It does not belong into foods; it should only be in use as a supplement, if your doctor agrees with it.

Crazy food trend two: astrologically farmed eggs

Picture biodynamic farming of eggs with the guidance of the moon. Now you are producing astrologically farmed eggs. The Hemsley sisters insist you should eat these astrologically farmed eggs for breakfast. I don’t buy into this. This is hokey! It smells like somebody is trying to lure money out of your pocket by trying to convince you that there is health benefit to “astrologically farmed eggs”. There isn’t.

What does make sense is to buy eggs that do not have antibiotic residue in them and that came from free-range hens. Yes, I buy organic eggs that are somewhat more expensive. If you like to buy organic omega-3 eggs, this would also be scientifically superior to ordinary hen eggs. There is also the difference of “free run” and “free range” hens. “Free run” does not give you any guarantee for a healthy product, as the birds live in crowded barns and are likely receiving medications to combat diseases. “Free range” birds are hens that have access to the outdoors, and there is less of the overcrowding that is common in a barn.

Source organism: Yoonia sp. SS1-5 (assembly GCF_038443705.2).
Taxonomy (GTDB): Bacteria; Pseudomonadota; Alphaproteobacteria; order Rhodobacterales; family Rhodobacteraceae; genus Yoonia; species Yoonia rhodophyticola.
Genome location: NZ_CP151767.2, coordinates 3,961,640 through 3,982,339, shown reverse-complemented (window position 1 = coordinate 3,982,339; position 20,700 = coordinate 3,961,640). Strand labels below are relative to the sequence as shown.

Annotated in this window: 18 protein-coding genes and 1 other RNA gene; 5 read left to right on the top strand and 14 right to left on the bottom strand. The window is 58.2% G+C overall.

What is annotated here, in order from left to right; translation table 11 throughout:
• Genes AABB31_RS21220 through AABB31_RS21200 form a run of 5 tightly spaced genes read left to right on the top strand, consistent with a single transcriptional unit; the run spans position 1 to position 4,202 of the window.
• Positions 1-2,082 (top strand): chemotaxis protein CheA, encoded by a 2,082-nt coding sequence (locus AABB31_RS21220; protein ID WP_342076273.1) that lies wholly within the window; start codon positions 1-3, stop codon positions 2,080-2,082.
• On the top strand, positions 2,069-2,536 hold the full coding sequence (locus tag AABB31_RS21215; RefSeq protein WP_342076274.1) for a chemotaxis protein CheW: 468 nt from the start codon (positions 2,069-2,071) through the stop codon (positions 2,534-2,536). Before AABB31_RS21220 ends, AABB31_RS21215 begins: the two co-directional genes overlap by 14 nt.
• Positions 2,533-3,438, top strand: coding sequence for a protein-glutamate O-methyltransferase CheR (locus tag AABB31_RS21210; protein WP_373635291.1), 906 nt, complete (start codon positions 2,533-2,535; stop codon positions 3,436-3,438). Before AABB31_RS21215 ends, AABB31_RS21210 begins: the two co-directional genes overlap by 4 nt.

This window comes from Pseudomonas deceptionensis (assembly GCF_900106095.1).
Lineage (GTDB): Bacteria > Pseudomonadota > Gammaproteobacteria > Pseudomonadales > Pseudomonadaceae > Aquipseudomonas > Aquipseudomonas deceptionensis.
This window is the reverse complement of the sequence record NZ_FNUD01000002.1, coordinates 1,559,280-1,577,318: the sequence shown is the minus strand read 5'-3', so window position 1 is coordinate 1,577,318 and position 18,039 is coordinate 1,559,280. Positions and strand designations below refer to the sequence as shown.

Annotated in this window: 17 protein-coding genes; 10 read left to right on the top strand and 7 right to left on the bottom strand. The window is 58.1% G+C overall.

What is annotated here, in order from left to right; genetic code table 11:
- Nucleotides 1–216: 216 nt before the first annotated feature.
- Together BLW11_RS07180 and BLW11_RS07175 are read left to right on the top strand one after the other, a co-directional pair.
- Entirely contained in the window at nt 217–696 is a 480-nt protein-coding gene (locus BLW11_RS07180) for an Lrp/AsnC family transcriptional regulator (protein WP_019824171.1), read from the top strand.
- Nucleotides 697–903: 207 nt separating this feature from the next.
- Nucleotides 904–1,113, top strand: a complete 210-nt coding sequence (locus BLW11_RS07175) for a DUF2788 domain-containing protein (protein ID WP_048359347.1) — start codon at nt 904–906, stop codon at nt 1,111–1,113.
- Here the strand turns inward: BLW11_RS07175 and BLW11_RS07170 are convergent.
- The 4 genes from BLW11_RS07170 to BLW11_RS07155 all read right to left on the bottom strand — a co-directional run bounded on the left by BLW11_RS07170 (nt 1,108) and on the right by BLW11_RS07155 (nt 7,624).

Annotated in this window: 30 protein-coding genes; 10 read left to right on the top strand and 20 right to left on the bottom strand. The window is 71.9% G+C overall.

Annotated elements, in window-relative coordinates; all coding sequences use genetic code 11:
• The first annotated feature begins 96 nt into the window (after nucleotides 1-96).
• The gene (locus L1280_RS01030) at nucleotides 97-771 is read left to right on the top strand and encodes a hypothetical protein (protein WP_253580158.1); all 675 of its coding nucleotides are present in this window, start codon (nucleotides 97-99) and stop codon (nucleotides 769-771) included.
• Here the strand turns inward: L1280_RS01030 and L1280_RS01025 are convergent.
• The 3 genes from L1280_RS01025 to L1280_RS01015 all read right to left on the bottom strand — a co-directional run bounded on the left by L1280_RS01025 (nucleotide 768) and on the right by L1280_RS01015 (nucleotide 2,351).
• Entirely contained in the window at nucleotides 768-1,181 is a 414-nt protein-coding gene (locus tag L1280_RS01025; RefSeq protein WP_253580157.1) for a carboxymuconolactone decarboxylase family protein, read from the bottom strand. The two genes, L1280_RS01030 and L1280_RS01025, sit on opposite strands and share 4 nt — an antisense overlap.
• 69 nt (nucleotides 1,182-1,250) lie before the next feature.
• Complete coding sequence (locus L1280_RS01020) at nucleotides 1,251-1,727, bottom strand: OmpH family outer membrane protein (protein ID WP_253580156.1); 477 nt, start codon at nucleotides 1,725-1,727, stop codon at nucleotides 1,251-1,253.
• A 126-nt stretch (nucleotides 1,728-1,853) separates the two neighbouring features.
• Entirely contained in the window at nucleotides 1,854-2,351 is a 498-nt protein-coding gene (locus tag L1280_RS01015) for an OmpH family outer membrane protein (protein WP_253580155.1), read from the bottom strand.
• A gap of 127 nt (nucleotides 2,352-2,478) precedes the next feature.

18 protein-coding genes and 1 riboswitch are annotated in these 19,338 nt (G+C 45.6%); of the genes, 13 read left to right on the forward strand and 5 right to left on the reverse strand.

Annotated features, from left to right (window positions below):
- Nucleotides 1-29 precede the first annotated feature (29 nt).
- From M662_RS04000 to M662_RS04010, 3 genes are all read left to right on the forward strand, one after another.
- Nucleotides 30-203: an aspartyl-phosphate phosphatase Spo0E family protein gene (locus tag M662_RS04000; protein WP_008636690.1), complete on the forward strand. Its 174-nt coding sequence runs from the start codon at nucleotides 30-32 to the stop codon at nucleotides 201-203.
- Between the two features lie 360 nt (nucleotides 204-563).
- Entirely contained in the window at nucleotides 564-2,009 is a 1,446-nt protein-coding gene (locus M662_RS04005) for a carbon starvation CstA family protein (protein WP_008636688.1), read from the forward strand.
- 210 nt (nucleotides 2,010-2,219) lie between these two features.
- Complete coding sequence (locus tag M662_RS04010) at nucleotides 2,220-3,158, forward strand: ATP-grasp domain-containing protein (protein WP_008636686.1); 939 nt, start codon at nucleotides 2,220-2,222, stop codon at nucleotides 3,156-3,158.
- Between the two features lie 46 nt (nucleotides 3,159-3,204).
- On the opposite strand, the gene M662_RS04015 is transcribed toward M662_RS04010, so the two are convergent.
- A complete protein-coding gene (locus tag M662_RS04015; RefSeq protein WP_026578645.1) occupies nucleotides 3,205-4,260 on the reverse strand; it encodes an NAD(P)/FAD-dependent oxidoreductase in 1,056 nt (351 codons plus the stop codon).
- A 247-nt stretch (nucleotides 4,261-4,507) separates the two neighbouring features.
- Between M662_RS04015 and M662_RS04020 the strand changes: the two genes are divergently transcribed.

Crazy food trend three: Cordyceps

There are about 400 subspecies to these sac fungi. Cordyceps has been used in Chinese medicines to help as an aphrodisiac, help improve kidney function in the elderly and also with regard to some anticancer activity. There are very few clinical review papers to substantiate any of these claims; yet traditional medicine insists on using Cordyceps for these purposes. If you want to see a traditional Chinese doctor, do so on your own. But don’t consume food that is prepared with Cordyceps.

Gwyneth Paltrow’s morning smoothie cost more than 200$, so if anything, I would be more concerned about bankruptcy than real nutrition with this type of breakfast drink.

I have my doubts that Cordyceps that kill ants to sprout their spores in their corpses (see Wiki link above) could be of any objective benefit to humans.

Crazy food trend four: blue majik

Blue Majik is just another name for a common antioxidant, phycocyanin. It derives from algae, Arthrospira platensis.It has some similarity with the green spirulina. But just because it seems fashionable right now, does not mean that it is superior to vitamin C as a cheap antioxidant or vitamin E. The creators of blue majik are cashing in on color effects and selling false hopes of better health. You can live very well without it.